Tanto Cuore is a deck building card game, very much in the vein of games like Dominion. If I am being honest, it is almost EXACTLY like Dominion, only if that game was all about stockpiling maids (which in my experience it has not been). For those of you who have never played Dominion, a quick primer. In Tanto Cuore you start with a small number of cards in your personal 'deck' (10 to be precise). You draw a hand of 5 each turn, and you use certain currency cards (in Tanto Cuore the currency is called 'love') to purchase new cards to add to your deck from a pool made up of various kinds of cards (pictured to the right is this area, called the 'town' in Tanto Cuore). Different cards do different things, so your goal is to acquire cards that help you to build an effective deck, that will allow you to basically out-buy your opponents, and stockpile more cards worth victory points than them, so you can win. Deck building is a delicate balance of having the right cards in the right proportion, so that you have a useful deck to play the game with. In Tanto Cuore your deck is made up of love cards, and then maid cards. Each turn a player can buy one card (called employment), and play one maid(called a serving, bear with me I know this game is ridiculous), though various cards give you extra employments and servings, as well as additional love and cards drawn. Still with me? sort of?
There are a few elements that this game introduces, that differentiate it from other deck building games I've played, such as the aforementioned Dominion. A big one is that buildings you buy don't go into your deck. Instead they are placed in your personal play zone (your 'private quarters') so you don't have to worry about your deck being choked up by them. The other is chambermaiding. Now normally in a deck building game, you either have a card, which means its in your deck, or you get rid of it, generally meaning you lose all benefits and also the victory points it's worth. In Tanto Cuore on the other hand, there are certain maids, who have the sub-type 'chambermaid'. These cards can be 'chambermaided' by using up a serving, instead of playing them with said serving. They're removed from your deck, and go into your 'private chambers'. Some cards only give victory points, or give extra victory points if you chambermaid multiple copies of them, and some grant benefits while they're the most recent card you've chambermaided. This is from my perspective (and I've played my share of deck building games) very interesting, because it means you can constantly work to cull the size of your deck, to maximize its effectiveness while scoring points. (You generally want your deck to be small enough that you can cycle through it to your best cards as fast as possible). There are also private maids you can buy, who occupy their own chambermaid stack in your 'private quarters' and usually grant passive benefits (such as letting you draw an extra card every turn)
The overall design of the game is, from what I've experienced, pretty great. Expanding the House comes with a total of 16 general maids, 9 private maids, and then two maid chiefs (who are mostly good only for scoring victory points) but you only play any given game with 10 of the general maids at a time (the picture to the right is all the cards that come with this expansion, including love cards and buildings). This gives the game a TON of replay value, especially when you take into consideration the original game, and the second expansion, which are of comparable size. Given that you can mix and match maids between the three, you can drastically change what sort of strategies work best to win, and that is the hallmark of a deck building game that will have lasting value (variety is the spice of life right?)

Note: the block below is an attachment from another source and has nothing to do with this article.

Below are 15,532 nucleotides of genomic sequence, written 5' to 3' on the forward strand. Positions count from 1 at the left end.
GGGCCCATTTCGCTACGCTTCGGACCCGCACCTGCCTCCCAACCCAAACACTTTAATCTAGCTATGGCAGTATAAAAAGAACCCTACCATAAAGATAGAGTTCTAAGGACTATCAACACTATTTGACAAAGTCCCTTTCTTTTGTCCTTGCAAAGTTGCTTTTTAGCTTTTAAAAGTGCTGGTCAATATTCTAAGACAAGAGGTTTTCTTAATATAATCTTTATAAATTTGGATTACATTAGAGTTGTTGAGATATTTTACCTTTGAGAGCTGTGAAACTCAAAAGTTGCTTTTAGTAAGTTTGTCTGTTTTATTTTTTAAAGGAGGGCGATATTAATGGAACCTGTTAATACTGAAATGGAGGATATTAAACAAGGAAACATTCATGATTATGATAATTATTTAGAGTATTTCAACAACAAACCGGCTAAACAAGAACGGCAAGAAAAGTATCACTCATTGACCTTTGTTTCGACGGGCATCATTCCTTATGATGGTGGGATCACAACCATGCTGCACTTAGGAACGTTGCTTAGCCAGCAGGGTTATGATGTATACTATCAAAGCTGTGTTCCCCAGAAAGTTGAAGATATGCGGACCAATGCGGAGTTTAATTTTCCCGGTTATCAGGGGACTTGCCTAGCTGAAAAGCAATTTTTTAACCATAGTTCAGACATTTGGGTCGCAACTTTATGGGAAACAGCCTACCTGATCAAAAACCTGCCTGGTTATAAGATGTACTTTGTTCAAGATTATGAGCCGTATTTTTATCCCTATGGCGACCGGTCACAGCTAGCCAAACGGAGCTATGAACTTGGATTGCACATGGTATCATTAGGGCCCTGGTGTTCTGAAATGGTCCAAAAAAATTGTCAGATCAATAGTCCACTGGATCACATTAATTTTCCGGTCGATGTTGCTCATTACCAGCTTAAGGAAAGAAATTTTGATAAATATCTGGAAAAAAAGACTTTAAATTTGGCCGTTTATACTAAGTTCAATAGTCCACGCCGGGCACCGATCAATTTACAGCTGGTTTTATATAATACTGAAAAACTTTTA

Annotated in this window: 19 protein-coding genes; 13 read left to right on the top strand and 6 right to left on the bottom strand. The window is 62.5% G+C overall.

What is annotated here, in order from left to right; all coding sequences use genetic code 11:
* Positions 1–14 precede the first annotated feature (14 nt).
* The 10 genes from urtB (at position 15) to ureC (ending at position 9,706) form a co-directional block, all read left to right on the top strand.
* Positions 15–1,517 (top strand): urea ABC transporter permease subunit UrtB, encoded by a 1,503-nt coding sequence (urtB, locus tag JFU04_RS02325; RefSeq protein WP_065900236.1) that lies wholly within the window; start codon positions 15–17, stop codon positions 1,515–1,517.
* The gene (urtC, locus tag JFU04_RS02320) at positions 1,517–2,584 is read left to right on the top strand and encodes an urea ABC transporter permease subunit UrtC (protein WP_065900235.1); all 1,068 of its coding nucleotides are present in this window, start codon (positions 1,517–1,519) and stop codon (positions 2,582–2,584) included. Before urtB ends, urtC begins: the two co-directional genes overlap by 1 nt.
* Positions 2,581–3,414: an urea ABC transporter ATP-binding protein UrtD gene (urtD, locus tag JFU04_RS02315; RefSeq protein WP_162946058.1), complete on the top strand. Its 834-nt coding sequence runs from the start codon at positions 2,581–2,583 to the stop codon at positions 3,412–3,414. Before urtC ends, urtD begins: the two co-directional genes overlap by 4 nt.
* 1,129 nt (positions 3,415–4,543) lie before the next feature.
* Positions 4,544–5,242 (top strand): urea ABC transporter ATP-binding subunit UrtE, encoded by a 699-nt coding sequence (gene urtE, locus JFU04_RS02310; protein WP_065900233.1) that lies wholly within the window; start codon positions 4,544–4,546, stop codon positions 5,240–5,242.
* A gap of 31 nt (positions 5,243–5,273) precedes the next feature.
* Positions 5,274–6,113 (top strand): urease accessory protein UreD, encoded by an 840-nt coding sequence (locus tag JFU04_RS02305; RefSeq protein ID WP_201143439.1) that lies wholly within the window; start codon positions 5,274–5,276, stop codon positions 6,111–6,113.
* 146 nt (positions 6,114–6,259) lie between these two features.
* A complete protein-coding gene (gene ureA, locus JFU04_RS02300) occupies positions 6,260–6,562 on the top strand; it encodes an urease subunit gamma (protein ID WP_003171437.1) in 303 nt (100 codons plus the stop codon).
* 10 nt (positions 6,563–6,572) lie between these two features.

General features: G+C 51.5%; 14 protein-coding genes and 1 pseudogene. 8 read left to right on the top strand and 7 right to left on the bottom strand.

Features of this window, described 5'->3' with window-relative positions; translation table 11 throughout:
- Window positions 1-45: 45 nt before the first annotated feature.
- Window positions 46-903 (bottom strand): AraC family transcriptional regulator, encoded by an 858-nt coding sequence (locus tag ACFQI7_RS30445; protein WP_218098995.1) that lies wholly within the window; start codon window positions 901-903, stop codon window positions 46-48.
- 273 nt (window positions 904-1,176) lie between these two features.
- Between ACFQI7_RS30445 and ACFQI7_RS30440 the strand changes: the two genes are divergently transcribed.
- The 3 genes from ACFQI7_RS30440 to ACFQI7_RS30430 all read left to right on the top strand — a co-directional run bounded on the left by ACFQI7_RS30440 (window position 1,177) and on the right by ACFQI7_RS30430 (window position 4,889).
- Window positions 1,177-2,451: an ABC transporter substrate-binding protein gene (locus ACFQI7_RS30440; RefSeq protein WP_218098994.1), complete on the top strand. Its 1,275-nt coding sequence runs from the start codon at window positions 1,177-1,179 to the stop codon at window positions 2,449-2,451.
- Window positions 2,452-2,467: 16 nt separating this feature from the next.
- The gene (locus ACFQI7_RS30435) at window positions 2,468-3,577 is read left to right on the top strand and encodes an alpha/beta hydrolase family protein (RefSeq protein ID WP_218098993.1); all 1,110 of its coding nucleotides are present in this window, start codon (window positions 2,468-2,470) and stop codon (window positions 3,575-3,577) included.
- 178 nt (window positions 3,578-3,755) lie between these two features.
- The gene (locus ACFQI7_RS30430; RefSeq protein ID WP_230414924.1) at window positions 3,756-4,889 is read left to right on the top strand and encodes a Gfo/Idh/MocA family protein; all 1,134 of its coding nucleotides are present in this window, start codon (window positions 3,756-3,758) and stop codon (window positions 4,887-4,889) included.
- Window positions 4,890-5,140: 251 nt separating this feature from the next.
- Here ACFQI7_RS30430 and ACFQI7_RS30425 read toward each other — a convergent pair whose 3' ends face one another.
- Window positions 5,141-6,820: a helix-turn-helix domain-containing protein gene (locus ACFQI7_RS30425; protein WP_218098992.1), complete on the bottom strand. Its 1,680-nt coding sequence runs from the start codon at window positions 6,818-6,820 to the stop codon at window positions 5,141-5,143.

Of course, there is a major aspect of the game that I've sort of glossed over, that probably makes it not for everyone. This is of course that the game is about building your own personal dokidokiugu maid harem, and becoming the king of maids (see left, that's the actual rule book). While nothing on offer is explicitly H material (though things get pretty nippley in the island paradise expansion), I might feel awkward playing this game in public, and would think it was weird if someone took the 12 and up label literally. I mean, its a fun game and I don't see any real harm in that, but as a grown up I think you get put on some kind of list if you're playing this game with tweens, and I wouldn't recommend that (what're you doing hanging out with them anyway, you creep) Pervy maid fetishes aside, you might just think the whole maid aesthetic is simply too goofy to possibly stand, and if that is the case you will probably not enjoy the game. I had no problem with it, and so had a fantastic time playing this game. I can also say that the art is pretty excellent in general, though clearly there were multiple artists, as some cards do NOT look so great, especially in comparison.
One of the biggest problems you'll probably encounter is acquiring the game at a reasonable price. It's printed in fairly limited quantities, and retails for $50 to start with, so it might take some shopping before you can find a reasonably priced copy, but I can assure you that it's worth it. If you like this sort of card game, Tanto Cuore is totally worth your time! Also maids! Lots of them. So go out there and become the king of maids! WHAT ARE YOU WAITING FOR.
|They will be mine.|